Monthly Archives: September 2013

What’s the Matter With Kansas (a/k/a North Carolina)? – Part 2

In reviewing  workers’ compensation  legislation since 2010,  when the conservative majority took over the government in North Carolina, in Part I it was noted that Deputy Commissioners (administrative law judges) will lose their job security, effective July 1, 2015, and that insurance policies can be cancelled easier to help out general contractors, but what else has been passed?

Previously, if a worker was totally disabled for life he got lifetime disability (recognizing that there is no cost of living adjustment in future years and there is a cap on the dollar amount of  weekly benefits he could get). In 2011 the legislature limited benefits to 500 weeks (9.6 years). Brain injuries and other catastrophic injuries can continue beyond 500 weeks, but if the employee is still disabled and outside these exceptions, what happens? The insurance company is off the hook, and the taxpayer starts paying the price of the injury through social programs. The employer also gets a 100% credit on workers’ compensation for any Social Security retirement benefit the worker may receive. 

An insurance company can now seek an “independent” medical exam, even though the claim  has been denied. If an employee wants to be seen by a physician of her choice to review a permanent disability determination made by the insurance company’s selected physician, she can do so but the Commission is directed by legislation to “either disregard or give less weight to” any opinions that are not related to the impairment issue. The 2011 legislature required the Industrial Commission to review its administrative rules and after spending a year doing so, all but three of the rules were “disapproved” by the 2013 legislature. The process will now start over. The legislature has also made it more difficult for the employee to obtain documents from the employer by legislating that a subpoena for documents shall not issue less than 30 days prior to the hearing date. A process that is supposed to be “as summary and simple as reasonably may be” is now full of traps for unsophisticated employees (and their attorney, if they have one).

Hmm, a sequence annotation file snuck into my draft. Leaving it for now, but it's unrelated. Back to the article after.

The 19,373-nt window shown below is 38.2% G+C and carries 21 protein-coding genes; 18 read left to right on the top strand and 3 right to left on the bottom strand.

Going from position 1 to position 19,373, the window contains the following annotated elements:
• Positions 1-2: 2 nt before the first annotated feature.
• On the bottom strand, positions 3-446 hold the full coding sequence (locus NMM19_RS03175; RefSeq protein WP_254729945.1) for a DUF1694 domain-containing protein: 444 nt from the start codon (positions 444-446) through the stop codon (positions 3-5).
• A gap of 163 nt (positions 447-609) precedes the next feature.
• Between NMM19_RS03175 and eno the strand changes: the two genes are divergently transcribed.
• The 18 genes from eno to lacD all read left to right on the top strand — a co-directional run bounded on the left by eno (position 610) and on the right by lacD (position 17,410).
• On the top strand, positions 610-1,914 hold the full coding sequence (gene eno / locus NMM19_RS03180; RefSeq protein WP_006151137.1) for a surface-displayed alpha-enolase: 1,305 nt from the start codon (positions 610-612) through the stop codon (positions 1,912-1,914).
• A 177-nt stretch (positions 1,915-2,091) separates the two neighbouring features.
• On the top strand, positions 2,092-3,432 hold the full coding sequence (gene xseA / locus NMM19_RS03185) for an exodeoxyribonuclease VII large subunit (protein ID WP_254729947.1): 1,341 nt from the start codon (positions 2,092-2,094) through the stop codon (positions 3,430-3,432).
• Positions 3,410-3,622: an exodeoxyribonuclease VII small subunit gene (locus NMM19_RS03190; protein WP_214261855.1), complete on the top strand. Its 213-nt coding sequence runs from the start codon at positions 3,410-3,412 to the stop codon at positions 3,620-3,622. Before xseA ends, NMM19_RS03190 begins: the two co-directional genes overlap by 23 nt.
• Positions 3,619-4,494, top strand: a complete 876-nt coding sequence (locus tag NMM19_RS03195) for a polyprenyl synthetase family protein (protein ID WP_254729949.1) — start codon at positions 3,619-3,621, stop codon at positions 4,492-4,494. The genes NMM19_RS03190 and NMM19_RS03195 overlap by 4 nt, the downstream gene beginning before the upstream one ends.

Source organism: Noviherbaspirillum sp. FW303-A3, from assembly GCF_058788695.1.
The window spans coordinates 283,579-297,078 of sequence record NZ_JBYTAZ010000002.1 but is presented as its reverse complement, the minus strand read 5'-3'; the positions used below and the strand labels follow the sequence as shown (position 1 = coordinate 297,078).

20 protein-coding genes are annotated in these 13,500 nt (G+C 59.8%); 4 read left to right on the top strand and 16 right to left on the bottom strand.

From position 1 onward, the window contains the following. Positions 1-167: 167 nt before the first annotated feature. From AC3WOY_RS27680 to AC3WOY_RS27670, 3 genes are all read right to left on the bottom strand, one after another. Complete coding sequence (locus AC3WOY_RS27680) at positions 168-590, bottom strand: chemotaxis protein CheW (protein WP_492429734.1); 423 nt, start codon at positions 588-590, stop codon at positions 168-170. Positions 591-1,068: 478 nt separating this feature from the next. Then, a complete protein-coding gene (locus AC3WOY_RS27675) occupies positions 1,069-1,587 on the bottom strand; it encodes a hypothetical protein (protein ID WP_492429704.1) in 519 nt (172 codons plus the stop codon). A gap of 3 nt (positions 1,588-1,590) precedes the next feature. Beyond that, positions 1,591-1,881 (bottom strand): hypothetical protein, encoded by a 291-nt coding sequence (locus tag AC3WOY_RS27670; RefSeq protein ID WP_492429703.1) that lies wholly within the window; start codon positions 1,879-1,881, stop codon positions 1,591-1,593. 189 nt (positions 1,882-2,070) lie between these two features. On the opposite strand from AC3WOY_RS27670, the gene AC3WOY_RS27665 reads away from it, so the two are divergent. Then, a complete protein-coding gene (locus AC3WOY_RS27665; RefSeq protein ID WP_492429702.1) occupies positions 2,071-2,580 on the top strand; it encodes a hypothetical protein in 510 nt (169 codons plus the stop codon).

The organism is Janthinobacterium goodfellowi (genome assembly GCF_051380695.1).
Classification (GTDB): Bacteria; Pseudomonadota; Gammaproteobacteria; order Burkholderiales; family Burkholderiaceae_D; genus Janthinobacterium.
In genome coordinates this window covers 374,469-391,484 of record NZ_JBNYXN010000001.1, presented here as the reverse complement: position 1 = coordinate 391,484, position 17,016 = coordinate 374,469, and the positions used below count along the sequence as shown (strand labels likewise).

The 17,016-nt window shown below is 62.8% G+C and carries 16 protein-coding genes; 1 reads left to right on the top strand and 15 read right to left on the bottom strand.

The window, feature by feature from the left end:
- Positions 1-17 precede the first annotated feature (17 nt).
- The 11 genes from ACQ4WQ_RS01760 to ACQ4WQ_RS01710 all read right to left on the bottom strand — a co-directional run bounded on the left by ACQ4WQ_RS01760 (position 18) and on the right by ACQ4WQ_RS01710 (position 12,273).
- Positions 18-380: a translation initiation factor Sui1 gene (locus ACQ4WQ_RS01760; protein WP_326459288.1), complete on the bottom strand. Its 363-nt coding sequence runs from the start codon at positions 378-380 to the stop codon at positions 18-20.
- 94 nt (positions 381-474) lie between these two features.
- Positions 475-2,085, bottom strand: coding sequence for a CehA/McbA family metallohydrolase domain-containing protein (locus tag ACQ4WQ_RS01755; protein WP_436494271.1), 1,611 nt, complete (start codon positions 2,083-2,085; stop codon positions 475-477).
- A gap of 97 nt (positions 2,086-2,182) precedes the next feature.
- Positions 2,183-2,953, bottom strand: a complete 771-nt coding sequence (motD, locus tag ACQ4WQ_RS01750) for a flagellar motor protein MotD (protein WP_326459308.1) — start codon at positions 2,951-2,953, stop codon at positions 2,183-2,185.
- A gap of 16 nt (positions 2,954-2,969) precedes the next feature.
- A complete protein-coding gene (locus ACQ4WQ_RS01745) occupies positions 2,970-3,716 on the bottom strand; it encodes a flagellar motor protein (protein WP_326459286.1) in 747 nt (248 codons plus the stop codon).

Employee Rights Hurt by Supreme Court Decisions

United States Supreme Court

Today’s post comes from guest author Jon Rehm, from Rehm, Bennett & Moore.

Employee rights in the workplace took a step backward with the Vance and Nassar decisions made by the U.S. Supreme Court. So what does this mean in concrete terms for employees?

Vance: The main takeaway from Vance is that employees must tell upper management and human resources about workplace harassment. This has been federal law in the Court of Appeals for the 1st Circuit (Maine, Massachusetts, New Hampshire, Puerto Rico and Rhode Island) and the 8th Circuit (Nebraska, Iowa, North Dakota, South Dakota, Minnesota, Missouri and Arkansas). In order to sustain a workplace harassment claim under federal law, employees must now be able to show that management knew about harassment and that management failed to take effective action against the harassment.

Nassar: Nassar made it more difficult to prove retaliation under federal law. In the 5-4 majority decision written by Justice Samuel Alito, the court wrote that it was concerned about the increase in retaliation claims filed in the EEOC and the potential for “frivolous litigation.” The effect of this case is that even more retaliation cases will be decided by judges under summary judgment instead of being decided by juries.

However, just because it is harder to bring a discrimination or retaliation case under federal law doesn’t mean that an employee can’t bring a case under state law that could be more favorable to the employee. But employees pursuing wrongful termination cases in state court should be aware that state court judges oftentimes follow federal court judges in interpreting state fair-employment laws.  State court judges might find the Supreme Court’s concerns about “frivolous” retaliation suits to be well founded.